I’ve been following this weekend’s outrage of the native American who was mocked and generally insulted while chanting a song of healing in the National Mall of Washington, D.C., this past Friday. While much ink has been spilled and many pixels sacrificed in explaining the many variations of this incident, there’s one aspect that cuts me right to my core; the smirk.
For those who missed it, here’s a summary of the incident; This past Friday there were competing protest rallies on the National Mall, a not-uncommon day in Washington, D.C.. One rally was people showing support for “Pro-Life” (opposing abortion). The other group was Native Americans holding an annual ceremony honoring Native American veterans buried in Arlington National Cemetery. At one point the anti-abortion group, composed of a number of high school people, apparently became unruly and Native American leader Nathan Phillips decided to calm the crowds by using his drum and chanting a Native American song of healing.
At this point, the teenagers could have taken several actions. The most obvious (to me) as a former teenager and high school student, was to ignore the old man and continue being unruly. Another action could have been to just settle the fuck down and leave. Or, the teenagers could have calmed the fuck down and enjoyed witnessing a bit of Native American culture performance art.
However, these kids took a different course of action; they surrounded Nathan Phillips and started mocking him by acting out mock dances, yelling “build the wall,” “you’ll be gone after 2020” and other endearing crap. But what got me was one teenager in particular, who stood in front of Nathan Phillips for several minutes of the recording and just – smirked at him. A smug, self-satisfied, arrogant smirk.
The Back Story
I’ve seen that look before. Too many times, in fact.
I’ve seen that look on the faces of people who grew up knowing no one would ever hold them accountable for their behavior. These were kids who did the most outrageous things in grade school, and the teachers and school administration just brushed it off as “kids being kids.” These kids parent’s never called them out on their actions, always found excuses. The parents and other community leaders always found reasons why the actions of these kids was somebody else’s fault.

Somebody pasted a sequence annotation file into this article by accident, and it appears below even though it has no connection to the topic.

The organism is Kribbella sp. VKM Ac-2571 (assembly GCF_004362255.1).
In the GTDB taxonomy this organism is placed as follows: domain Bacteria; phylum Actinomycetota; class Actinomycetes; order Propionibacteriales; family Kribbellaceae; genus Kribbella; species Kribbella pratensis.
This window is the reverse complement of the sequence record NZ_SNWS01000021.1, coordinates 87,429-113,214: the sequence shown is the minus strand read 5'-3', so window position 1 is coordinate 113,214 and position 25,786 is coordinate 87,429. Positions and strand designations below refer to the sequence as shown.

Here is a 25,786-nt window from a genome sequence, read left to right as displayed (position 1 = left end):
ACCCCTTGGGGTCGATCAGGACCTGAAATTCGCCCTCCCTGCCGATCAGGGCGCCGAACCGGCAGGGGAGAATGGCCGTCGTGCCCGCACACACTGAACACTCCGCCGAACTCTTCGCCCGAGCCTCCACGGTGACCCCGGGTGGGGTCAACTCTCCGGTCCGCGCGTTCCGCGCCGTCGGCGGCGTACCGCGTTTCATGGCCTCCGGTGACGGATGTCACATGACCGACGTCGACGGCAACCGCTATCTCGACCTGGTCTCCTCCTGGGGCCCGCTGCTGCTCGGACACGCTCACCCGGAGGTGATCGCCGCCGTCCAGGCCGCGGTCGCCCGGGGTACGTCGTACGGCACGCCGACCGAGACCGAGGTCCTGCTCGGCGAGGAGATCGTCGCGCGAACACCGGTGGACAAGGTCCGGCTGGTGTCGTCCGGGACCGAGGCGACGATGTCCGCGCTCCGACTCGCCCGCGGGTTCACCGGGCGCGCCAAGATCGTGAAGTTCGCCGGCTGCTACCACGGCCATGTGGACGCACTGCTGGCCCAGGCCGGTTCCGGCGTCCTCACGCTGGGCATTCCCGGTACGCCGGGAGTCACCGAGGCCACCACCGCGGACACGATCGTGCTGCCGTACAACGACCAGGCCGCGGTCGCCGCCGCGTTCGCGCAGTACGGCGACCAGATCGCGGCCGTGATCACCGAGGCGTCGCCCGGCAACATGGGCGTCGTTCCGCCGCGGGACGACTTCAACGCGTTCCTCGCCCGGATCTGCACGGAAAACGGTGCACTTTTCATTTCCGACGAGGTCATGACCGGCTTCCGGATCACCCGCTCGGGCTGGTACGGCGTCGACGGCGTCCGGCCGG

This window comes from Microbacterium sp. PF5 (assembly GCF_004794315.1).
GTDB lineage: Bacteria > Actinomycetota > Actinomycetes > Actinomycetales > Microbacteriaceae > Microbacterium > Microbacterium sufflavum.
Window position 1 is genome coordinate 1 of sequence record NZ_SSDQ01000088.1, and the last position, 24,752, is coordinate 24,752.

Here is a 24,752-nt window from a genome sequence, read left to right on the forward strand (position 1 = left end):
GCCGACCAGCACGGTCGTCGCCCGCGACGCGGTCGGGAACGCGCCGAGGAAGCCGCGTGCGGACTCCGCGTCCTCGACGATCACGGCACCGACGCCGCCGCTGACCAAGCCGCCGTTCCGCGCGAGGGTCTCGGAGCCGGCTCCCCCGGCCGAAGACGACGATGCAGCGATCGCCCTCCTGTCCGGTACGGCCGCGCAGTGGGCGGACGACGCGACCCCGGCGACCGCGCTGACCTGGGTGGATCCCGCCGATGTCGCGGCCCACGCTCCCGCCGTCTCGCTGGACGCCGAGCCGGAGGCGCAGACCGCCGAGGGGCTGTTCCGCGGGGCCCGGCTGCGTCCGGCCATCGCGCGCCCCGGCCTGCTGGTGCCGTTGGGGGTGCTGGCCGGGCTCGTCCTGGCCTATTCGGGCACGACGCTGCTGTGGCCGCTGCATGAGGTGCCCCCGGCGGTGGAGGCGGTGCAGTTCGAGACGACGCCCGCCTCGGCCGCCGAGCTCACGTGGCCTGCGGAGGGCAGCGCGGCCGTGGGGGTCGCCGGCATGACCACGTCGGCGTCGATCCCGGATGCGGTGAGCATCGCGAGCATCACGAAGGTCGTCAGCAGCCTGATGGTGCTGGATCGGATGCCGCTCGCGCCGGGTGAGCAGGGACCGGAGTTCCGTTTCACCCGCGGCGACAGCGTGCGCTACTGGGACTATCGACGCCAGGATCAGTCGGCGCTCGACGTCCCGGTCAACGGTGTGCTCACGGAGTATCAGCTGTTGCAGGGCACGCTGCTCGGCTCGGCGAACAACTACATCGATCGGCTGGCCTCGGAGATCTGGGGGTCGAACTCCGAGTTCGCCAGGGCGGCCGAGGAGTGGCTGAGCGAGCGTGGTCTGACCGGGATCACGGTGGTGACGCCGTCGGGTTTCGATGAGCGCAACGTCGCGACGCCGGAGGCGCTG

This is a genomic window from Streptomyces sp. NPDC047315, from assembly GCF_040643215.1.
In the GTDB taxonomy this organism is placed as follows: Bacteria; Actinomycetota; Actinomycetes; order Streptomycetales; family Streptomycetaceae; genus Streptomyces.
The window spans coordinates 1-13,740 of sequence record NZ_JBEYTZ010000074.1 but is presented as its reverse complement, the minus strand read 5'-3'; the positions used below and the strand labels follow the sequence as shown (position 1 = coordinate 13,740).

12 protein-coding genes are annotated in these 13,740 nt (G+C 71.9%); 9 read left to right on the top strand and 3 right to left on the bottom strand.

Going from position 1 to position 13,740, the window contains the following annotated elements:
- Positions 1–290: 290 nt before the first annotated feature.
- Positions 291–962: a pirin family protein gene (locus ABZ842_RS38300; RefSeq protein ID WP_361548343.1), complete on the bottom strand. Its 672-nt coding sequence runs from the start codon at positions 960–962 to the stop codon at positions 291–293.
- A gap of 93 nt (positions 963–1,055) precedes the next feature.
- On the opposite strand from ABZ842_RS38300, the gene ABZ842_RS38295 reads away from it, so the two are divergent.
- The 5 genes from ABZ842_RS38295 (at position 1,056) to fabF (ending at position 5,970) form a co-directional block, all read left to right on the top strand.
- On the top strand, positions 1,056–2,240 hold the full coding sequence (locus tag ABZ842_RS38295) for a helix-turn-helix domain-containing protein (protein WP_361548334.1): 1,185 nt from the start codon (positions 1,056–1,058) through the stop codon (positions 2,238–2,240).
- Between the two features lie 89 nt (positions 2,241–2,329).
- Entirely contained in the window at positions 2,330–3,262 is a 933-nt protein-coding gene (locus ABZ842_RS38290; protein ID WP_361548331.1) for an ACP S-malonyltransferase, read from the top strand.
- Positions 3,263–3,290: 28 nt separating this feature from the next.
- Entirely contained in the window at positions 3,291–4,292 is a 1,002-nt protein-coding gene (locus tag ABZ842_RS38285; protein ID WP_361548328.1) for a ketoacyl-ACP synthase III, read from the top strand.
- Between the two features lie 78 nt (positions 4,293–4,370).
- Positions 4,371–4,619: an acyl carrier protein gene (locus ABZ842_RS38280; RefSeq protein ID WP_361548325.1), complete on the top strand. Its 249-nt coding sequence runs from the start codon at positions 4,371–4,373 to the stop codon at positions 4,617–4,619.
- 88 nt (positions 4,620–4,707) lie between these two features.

Those kids grew up with a sense of entitlement. They learned they could do any fucking thing they wanted to, knowing that no matter what they did someone would cover for them.
I dealt with these grown-up kids while I was in the Navy, as an enlisted man, dealing with these kids who became officers that made my life miserable (because they could). Later, in my post-navy civilian career I dealt with these kids who were on the management fast-track, and became my managers or my government clients. I dealt with these kids as managers of companies competing (or partnering) with mine. And I’ve dealt with these kids in social circles and in on-line groups.
Yes, I know this look. It’s the look I’ve seen on the faces of too many people in my life who gloried in making the lives of other people miserable. Simply because they could.
Thanks to the work of Arlen Parsa, a documentary film-maker who took a deep dive into this incident, I now know a little more about this person. This kid, and many of his classmates there on the National Mall, attend the expensive (and exclusive) Covington Catholic High School, an all-boys’ school in Northern Kentucky. Parsa reports that the school has a nearly all-white student body, with an all-white faculty. Multiple people close to the school have now confirmed it has “a very serious culture problem. Some racial, some homophobic, some sexist.” Parsa also reports “when this kid was a freshman, he tried to hire an essay writing service to do his homework.” And, “his mother is a vice president at a major American financial company.” In another story I read that this kid’s parent was allegedly claiming the incident was the fault of “black Muslims” for the actions of the kid (Maga hat boy’s mother blames ‘black Muslims’ for her son harassing Native American man).
None of which is surprising to me, and none of which excuses his behavior.
Nathan Phillips is a Vietnam Veteran, and an elder with the Omaha tribe. He is obviously a good man, as demonstrated by not being goaded into a physical confrontation with this as-yet unknown kid. I’m not sure I could have restrained myself so well.
The school email address of the principle of Covington Catholic High School is public information. I’ve written an email to the principle as follows:
Dear Principal Robert Rowe,
I’ve just finished watching news video of the incident that occurred Friday in Washington, D.C., between your students and a native American group.
I can only say I feel disgusted with the behavior of your students, particularly the one young man who stares at Native American Elder Nathan Phillips. In the face of your student I see contempt; the self-satisfied smirk of a young man who has never been held accountable for anything he has done no matter how contemptible. While his parents are partly to blame for this young man’s behavior, so is your school.
It is now upon you to decide what is more important; defending this young man, and his fellow classmates, from their contemptible actions and thereby protecting the finances of your school. Or, you can decide that actions have consequences, and as adults we are and will be held accountable for our actions.
Please choose wisely.
I’m very interested in the follow-on actions of the Covington Catholic High School administration’s actions. I’m sure they’re all having a really bad weekend, and wondering what they were thinking by sending their kids out into the wide world representing their school.
And I hope someone wipes that smug, arrogant, self-satisfied smirk off the face of that kid.